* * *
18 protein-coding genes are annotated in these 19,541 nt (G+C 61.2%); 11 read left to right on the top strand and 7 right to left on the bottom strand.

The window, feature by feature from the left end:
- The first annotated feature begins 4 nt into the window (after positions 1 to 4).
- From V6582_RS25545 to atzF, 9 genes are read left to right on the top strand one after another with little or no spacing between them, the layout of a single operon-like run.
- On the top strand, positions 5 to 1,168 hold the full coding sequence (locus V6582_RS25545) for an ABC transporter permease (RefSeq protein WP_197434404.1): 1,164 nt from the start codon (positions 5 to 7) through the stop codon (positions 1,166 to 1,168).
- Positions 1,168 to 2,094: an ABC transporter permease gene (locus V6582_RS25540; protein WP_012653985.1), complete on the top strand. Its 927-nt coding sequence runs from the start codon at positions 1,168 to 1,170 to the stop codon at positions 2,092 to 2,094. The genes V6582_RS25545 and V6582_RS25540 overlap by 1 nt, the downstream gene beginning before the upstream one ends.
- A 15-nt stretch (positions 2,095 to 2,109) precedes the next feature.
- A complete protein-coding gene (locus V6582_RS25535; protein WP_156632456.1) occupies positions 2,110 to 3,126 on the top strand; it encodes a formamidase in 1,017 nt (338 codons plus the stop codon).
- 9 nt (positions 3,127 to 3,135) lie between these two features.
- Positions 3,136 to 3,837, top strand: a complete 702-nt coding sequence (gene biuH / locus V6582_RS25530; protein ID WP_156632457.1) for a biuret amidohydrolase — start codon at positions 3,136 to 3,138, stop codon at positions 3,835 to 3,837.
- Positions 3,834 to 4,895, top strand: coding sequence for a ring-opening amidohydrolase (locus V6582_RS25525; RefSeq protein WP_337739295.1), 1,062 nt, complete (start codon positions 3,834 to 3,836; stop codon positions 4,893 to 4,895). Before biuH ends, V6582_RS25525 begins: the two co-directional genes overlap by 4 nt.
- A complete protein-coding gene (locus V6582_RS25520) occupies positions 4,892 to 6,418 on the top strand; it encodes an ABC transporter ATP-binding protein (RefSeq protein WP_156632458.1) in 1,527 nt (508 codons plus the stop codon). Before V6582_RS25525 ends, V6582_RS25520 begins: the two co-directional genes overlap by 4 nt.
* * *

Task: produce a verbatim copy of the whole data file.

18 protein-coding genes are annotated in these 19,541 nt (G+C 61.2%); 11 read left to right on the top strand and 7 right to left on the bottom strand.

The window, feature by feature from the left end:
- The first annotated feature begins 4 nt into the window (after positions 1 to 4).
- From V6582_RS25545 to atzF, 9 genes are read left to right on the top strand one after another with little or no spacing between them, the layout of a single operon-like run.
- On the top strand, positions 5 to 1,168 hold the full coding sequence (locus V6582_RS25545) for an ABC transporter permease (RefSeq protein WP_197434404.1): 1,164 nt from the start codon (positions 5 to 7) through the stop codon (positions 1,166 to 1,168).
- Positions 1,168 to 2,094: an ABC transporter permease gene (locus V6582_RS25540; protein WP_012653985.1), complete on the top strand. Its 927-nt coding sequence runs from the start codon at positions 1,168 to 1,170 to the stop codon at positions 2,092 to 2,094. The genes V6582_RS25545 and V6582_RS25540 overlap by 1 nt, the downstream gene beginning before the upstream one ends.
- A 15-nt stretch (positions 2,095 to 2,109) precedes the next feature.
- A complete protein-coding gene (locus V6582_RS25535; protein WP_156632456.1) occupies positions 2,110 to 3,126 on the top strand; it encodes a formamidase in 1,017 nt (338 codons plus the stop codon).
- 9 nt (positions 3,127 to 3,135) lie between these two features.
- Positions 3,136 to 3,837, top strand: a complete 702-nt coding sequence (gene biuH / locus V6582_RS25530; protein ID WP_156632457.1) for a biuret amidohydrolase — start codon at positions 3,136 to 3,138, stop codon at positions 3,835 to 3,837.
- Positions 3,834 to 4,895, top strand: coding sequence for a ring-opening amidohydrolase (locus V6582_RS25525; RefSeq protein WP_337739295.1), 1,062 nt, complete (start codon positions 3,834 to 3,836; stop codon positions 4,893 to 4,895). Before biuH ends, V6582_RS25525 begins: the two co-directional genes overlap by 4 nt.
- A complete protein-coding gene (locus V6582_RS25520) occupies positions 4,892 to 6,418 on the top strand; it encodes an ABC transporter ATP-binding protein (RefSeq protein WP_156632458.1) in 1,527 nt (508 codons plus the stop codon). Before V6582_RS25525 ends, V6582_RS25520 begins: the two co-directional genes overlap by 4 nt.